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Stimulus Funds Rev Up Lab Project in La Jolla

November 9, 2009

By Tim McKeough

A new National Oceanic and Atmospheric Administration (NOAA) laboratory in La Jolla, California, is back on track after receiving funding under the American Recovery and Reinvestment Act. The $102 million lab, designed by a team led by GouldEvans architecture, Gibbens Drake Scott engineering, and Architects | Delawie Wilkes Rodrigues Barker, had been on hold since the beginning of 2008 due to a lack of funding.

National Oceanic and Atmospheric Administration (NOAA) laboratory in La Jolla, California
Image courtesy GouldEvans
GouldEvans has designed a new lab for the National Oceanic and Atmospheric Administration.

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“NOAA got the stimulus money they needed to move the project forward because it qualified as shovel-ready,” says Bob Gould, FAIA, who notes that construction documents were already 65 percent complete when the project was delayed. Those documents have since been finished, site preparation work is now under way, and construction is expected to begin in earnest this spring.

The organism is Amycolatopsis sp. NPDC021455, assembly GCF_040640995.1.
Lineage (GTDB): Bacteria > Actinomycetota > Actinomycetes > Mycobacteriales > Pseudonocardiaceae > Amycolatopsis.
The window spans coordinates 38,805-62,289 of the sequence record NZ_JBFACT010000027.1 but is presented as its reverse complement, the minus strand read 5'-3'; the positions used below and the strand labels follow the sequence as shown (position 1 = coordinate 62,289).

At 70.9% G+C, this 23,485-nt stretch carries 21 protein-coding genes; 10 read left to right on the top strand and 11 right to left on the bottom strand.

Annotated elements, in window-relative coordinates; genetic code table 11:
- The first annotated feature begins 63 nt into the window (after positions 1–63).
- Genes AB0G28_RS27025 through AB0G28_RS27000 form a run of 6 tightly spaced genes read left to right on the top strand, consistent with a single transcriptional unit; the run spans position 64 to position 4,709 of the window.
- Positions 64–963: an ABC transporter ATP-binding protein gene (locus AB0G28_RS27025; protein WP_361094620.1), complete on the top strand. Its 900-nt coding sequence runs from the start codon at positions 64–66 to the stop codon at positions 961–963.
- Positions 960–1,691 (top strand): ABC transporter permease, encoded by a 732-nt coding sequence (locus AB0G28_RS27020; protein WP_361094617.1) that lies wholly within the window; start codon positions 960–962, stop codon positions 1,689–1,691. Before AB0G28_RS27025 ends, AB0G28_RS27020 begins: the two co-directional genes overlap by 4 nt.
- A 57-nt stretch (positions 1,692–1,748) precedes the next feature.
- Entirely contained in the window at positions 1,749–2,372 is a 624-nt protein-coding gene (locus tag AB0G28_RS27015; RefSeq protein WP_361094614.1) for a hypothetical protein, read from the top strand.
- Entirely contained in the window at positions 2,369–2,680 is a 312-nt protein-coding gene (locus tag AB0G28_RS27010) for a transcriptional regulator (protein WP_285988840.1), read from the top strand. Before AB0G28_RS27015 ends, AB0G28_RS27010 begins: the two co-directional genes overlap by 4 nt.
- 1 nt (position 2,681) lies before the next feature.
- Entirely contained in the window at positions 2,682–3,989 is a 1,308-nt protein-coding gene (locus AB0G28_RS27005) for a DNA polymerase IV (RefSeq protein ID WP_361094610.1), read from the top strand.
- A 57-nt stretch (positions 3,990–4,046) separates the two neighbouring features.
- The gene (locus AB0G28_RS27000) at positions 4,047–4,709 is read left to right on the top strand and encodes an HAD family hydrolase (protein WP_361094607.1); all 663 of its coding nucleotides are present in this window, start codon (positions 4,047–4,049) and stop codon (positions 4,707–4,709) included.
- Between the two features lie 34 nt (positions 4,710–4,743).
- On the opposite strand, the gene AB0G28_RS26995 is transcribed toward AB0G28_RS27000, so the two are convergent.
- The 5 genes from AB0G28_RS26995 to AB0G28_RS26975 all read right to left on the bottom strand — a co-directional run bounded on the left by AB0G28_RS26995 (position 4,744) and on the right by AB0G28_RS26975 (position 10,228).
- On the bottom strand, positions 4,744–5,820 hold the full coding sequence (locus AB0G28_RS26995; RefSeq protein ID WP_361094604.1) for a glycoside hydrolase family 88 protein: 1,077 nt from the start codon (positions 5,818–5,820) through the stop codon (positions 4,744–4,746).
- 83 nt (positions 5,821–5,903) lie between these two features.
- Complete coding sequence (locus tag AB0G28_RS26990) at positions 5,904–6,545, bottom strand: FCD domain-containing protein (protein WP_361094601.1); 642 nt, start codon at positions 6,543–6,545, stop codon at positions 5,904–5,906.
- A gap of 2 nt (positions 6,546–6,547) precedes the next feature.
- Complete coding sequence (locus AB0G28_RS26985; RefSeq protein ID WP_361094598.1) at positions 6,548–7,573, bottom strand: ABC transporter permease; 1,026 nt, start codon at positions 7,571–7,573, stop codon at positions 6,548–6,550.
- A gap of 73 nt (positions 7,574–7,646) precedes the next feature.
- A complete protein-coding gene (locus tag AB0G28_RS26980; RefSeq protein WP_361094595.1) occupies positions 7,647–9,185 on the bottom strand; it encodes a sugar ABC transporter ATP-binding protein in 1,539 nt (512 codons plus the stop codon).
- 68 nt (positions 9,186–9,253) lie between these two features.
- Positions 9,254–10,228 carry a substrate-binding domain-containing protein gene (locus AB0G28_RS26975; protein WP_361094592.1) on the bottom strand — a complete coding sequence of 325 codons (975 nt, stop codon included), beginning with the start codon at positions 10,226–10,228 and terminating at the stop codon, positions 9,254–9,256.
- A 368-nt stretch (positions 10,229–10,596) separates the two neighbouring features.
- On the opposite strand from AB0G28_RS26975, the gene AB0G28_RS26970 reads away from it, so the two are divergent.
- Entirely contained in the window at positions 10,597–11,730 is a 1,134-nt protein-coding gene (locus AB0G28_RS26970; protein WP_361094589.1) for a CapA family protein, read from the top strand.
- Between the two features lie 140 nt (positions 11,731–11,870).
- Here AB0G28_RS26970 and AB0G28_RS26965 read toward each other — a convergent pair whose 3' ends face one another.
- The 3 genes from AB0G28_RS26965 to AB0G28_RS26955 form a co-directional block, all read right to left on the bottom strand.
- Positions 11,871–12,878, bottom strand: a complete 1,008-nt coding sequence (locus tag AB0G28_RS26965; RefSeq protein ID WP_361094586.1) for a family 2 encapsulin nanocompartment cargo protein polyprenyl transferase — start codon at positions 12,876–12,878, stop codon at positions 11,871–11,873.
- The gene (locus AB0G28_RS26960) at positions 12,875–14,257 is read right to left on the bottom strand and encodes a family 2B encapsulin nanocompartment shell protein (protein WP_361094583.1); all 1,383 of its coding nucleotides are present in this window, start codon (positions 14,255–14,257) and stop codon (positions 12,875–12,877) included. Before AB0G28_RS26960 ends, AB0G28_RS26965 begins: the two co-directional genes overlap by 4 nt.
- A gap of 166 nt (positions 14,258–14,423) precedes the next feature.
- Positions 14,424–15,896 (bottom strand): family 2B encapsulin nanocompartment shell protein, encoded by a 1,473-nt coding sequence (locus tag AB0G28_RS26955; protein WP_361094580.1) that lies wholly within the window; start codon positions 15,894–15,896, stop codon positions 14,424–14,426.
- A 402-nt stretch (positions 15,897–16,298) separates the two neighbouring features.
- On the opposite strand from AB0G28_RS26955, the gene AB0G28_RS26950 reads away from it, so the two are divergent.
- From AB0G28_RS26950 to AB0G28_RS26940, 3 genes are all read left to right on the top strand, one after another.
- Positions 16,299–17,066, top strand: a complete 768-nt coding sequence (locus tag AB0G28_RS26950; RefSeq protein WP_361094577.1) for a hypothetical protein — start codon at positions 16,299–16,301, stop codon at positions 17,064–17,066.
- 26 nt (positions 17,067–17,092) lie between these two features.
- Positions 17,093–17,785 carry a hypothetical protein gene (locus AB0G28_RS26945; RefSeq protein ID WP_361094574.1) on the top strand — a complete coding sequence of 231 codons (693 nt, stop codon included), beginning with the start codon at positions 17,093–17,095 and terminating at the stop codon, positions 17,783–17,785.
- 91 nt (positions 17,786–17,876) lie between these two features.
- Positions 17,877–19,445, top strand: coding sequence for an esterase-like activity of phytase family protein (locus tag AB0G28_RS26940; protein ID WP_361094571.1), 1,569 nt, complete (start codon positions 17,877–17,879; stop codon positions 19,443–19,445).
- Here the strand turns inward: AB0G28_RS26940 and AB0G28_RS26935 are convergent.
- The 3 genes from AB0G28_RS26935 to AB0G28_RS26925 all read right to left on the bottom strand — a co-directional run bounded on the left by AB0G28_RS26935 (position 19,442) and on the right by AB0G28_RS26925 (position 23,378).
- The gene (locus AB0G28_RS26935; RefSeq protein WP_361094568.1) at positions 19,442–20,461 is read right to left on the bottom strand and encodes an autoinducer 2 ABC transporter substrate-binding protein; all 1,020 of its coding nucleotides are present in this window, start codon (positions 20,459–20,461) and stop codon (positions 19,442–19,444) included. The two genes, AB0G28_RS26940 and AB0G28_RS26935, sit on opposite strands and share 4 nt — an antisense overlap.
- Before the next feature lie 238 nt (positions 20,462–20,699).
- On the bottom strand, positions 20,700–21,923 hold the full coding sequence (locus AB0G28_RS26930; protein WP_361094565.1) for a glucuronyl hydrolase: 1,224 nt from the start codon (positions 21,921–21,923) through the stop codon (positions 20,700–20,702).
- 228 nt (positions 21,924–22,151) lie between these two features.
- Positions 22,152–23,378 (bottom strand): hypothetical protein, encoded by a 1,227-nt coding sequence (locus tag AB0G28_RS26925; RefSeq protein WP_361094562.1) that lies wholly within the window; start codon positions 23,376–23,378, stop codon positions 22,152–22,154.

The four-story, 215,000-square-foot building is a state-of-the-art research facility for the Southwest Fisheries Science Center; it will replace the federal organization’s existing 45-year-old lab, which is now being threatened by cliff erosion. “This building will allow them to do ocean development technology research they have not been able to do in the past,” says GouldEvans project manager Jim Schraeder. One of the key features, he notes, is a 33-foot-deep water tank that will enable researchers to better replicate natural fish habitat.

The laboratory is designed to be certified LEED Gold “at a minimum,” says Gould. The architects are working closely with San Diego Gas & Electric to model expected power use and maximize energy savings. In addition, says Gould, “because construction costs are so competitive right now, there’s hope that some things we thought of as alternates, like green roofs and photovoltaics, we’re really going to get.”  Completion is expected in 2011.

Read more economic news in our Recession & Recovery special section.

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